Glenn Miller

A dance big band leader synonymous with jazz's swing era, Glenn Miller's influence and popularity was at its height when he was presumed dead after his plane disappeared over the English Channel during the Second World War. Brought up on a farm in Iowa, Miller first started playing trombone in the local town orchestra, becoming interested in dance band music while still at school. He eventually dropped out of university to concentrate on music and, after playing with various bands, he co-wrote his first composition Room 1411 with Benny Goodman, and released it as a single. In 1928 he moved to New York, playing in pit orchestras at Broadway shows before joining the Dorsey Brothers orchestra in the 1930s. In 1937 he formed his own band, which went on to make a popular series of recordings, appear in various films and feature regularly on the radio. His smooth operations struck a chord with audiences and in 1942 Miller decided to join the war effort, playing trombone with the Rhythmaires, a dance band who entertained at service clubs. In 1944 he formed a 50-piece Army Air Force Band, which travelled to England to entertain Allied Forces and Miller was flying across the Channel to play for troops in Paris when the plane he was in disappeared.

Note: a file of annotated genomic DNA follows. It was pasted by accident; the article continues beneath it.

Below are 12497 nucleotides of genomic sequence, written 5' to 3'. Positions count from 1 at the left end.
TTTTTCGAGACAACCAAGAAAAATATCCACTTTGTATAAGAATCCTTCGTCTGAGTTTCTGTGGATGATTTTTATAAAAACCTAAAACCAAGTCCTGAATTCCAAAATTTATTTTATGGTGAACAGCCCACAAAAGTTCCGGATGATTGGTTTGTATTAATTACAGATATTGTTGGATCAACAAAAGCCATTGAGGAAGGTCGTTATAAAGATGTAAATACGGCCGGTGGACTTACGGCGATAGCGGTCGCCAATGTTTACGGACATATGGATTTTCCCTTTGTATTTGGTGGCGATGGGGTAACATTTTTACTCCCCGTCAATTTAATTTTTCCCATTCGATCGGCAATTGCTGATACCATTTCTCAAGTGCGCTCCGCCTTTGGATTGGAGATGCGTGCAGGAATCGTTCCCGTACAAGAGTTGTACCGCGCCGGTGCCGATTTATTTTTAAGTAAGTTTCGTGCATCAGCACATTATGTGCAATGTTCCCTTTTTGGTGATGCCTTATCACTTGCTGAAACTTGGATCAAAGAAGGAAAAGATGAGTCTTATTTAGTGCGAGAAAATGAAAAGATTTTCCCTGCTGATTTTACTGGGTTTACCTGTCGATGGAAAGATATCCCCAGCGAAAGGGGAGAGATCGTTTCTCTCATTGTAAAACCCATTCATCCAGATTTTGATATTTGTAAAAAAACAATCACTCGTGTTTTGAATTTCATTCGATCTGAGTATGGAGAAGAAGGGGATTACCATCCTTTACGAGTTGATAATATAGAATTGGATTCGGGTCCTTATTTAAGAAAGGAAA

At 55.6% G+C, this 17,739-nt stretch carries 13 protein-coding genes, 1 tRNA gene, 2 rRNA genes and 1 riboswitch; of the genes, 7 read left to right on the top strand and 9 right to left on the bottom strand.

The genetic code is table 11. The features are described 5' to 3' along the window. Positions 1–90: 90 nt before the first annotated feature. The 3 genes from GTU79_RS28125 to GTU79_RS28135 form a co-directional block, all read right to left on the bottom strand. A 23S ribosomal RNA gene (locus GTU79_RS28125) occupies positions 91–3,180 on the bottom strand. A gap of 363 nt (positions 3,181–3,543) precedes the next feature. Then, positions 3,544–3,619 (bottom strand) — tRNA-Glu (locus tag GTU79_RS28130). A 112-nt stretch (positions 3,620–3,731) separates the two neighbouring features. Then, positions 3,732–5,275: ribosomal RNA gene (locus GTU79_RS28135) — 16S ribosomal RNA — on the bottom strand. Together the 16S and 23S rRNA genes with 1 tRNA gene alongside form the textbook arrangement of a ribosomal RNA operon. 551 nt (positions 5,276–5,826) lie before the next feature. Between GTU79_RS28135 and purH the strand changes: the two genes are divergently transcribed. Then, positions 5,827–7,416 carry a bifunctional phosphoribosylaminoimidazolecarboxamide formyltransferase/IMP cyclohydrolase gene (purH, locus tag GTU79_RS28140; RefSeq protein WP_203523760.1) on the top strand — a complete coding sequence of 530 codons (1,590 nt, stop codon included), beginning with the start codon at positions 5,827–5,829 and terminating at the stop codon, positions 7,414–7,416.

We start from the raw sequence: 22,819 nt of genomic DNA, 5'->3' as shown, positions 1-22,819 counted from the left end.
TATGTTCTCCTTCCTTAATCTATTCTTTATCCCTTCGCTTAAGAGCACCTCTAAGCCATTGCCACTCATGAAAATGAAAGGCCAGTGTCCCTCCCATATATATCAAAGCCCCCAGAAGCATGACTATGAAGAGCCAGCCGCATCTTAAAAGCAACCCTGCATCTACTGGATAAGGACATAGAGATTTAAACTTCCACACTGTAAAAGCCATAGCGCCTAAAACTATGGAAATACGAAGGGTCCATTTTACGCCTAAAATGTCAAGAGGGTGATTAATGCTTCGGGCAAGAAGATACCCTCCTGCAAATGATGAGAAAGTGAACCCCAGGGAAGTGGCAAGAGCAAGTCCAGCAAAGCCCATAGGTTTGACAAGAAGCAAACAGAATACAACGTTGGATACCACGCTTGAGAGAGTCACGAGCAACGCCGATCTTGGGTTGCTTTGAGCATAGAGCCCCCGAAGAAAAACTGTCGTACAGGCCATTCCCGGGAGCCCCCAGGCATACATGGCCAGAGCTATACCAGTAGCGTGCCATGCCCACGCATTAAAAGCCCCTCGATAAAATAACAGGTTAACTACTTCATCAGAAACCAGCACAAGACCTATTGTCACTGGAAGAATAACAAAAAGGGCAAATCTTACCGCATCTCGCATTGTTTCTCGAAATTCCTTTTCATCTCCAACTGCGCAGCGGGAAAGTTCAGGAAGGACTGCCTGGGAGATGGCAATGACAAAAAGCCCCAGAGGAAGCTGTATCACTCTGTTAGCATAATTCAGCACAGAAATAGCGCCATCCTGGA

Related Artists

Stations Featuring Glenn Miller

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